And of course once more I was surprised by the appearance of yellow pansies, appearing along the way in Tallinn, Estonia, and Ulricehamn, Sweden … yet more acknowledgement for Yellow Pansies in a Blue Cobalt Jar. DSCN1557Yellow Pansies

Museum archaeology … and lunch! Oh my!

Resize_0228141152-01_01I recently joined about thirty other enthusiastic wanna-be archaeologists at the North Carolina Museum of Art to participate in their first hands-on archaeology lab. Staff archaeologist Dr. Caroline Rocheleau led us through a brief artifact-handling orientation, a hands-on study session of classical ceramics, and a short overview lecture. Resize_0228141152-03_01

My volunteer experience at the North Carolina State Archaeology Office dealt with Pre-historic Paleo-Indian artifacts, some ten thousand years old, and 18th Century North Carolina ceramics. Dr. Rocheleau however, is an Egyptologist, a Nubiologist (a geographic region located in the south of Egypt and North of Sudan) and the museum curator of ancient art. The focus of this event were artifacts from Cyprus and Turkey and I got a real appreciation for the depth of study and experience archaeologists must develop for different time periods and cultures. The differences I found from the Paleo-Indian pottery were quite interesting contrasted with the three thousand-year-old Cypriot artifacts.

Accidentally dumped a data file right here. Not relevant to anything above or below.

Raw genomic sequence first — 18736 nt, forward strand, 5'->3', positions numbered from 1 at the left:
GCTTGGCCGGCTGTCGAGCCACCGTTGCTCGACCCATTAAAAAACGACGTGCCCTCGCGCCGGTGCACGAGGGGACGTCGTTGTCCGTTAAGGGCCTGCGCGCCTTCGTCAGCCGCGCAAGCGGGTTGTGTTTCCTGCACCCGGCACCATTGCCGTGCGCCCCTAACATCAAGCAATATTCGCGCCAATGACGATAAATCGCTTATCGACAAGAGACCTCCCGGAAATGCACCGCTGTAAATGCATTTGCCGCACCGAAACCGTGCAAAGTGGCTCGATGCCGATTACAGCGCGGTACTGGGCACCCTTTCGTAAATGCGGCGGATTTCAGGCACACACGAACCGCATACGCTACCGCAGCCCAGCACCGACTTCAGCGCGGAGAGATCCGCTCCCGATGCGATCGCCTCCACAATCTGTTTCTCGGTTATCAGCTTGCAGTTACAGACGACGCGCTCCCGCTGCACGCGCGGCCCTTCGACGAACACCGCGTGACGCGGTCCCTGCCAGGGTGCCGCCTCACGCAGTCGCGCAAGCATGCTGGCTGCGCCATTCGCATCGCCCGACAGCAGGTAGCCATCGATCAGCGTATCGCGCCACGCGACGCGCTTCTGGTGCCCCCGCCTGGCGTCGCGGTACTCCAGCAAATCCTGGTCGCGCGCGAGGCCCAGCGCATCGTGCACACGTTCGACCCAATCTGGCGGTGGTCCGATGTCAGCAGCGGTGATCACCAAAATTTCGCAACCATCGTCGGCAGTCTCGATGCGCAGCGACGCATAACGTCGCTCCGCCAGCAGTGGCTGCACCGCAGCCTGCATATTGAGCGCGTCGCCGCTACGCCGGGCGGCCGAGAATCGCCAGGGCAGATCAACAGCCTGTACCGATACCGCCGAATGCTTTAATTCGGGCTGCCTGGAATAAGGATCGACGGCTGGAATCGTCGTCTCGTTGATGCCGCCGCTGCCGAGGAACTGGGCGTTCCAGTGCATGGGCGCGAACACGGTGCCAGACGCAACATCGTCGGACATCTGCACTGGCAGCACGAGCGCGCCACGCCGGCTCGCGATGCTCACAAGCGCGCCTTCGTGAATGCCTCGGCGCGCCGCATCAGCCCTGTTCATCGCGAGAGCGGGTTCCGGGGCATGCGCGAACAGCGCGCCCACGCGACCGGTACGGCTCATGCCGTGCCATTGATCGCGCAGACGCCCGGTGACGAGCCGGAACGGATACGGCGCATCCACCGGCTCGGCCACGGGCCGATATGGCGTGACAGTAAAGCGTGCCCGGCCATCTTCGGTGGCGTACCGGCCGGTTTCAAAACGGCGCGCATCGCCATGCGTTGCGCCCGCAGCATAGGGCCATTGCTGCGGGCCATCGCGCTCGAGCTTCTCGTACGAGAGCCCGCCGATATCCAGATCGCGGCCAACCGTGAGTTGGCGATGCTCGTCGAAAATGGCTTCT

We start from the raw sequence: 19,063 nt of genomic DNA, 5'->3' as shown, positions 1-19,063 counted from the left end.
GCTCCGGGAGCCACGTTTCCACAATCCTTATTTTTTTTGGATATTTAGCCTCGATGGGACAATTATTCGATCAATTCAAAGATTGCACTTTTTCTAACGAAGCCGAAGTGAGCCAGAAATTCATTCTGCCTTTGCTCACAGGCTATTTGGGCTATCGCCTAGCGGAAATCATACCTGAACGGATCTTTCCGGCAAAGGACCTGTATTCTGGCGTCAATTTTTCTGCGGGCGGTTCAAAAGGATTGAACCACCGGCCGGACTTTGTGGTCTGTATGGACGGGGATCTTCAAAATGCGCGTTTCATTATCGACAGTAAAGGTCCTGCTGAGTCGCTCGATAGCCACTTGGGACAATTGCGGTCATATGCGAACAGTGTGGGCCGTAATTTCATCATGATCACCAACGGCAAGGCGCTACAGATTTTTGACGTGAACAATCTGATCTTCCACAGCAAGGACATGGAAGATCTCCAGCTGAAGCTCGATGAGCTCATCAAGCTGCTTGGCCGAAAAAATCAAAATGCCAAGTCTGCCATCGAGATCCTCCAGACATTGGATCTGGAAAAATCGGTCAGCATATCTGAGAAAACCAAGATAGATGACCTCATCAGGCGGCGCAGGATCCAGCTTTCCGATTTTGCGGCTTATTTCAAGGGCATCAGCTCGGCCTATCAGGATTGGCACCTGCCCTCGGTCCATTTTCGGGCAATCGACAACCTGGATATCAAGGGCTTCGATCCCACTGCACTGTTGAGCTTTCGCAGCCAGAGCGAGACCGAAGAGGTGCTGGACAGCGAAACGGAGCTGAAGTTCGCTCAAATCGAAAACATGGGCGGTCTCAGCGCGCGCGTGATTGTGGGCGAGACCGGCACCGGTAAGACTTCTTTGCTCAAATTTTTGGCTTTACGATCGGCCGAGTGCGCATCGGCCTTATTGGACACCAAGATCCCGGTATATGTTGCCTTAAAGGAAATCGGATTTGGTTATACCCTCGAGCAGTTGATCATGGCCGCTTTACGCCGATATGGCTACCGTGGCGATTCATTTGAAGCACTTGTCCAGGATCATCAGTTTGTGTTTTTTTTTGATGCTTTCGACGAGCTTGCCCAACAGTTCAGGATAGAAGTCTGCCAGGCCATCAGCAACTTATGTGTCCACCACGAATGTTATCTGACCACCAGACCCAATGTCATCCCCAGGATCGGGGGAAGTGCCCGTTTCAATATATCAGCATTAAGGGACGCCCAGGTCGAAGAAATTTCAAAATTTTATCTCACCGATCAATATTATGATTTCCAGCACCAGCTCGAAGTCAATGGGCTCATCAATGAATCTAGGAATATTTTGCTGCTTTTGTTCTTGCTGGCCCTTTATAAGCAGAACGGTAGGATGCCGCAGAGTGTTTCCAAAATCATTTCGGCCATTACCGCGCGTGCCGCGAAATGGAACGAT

Resize_0228141152-00_01 Each small group of participants had four artifacts to   examine in order to identify it, describe it, and determine what its use may have been. One of the four artifacts provided to each group was so old, only a special representative could handle it as we visually examined it. Then, like archaeologists out on a dig, we sketched the item, noted its color, construction, finish, decorations, and the presence of any traces of wear. We referenced a glossary to help describe the objects with such formal-sounding descriptors as burnished, applique, lip, neck, shoulder, slip, spout, wheel-made, and ellipsoid, ovaloid, hyperboloid, and cone.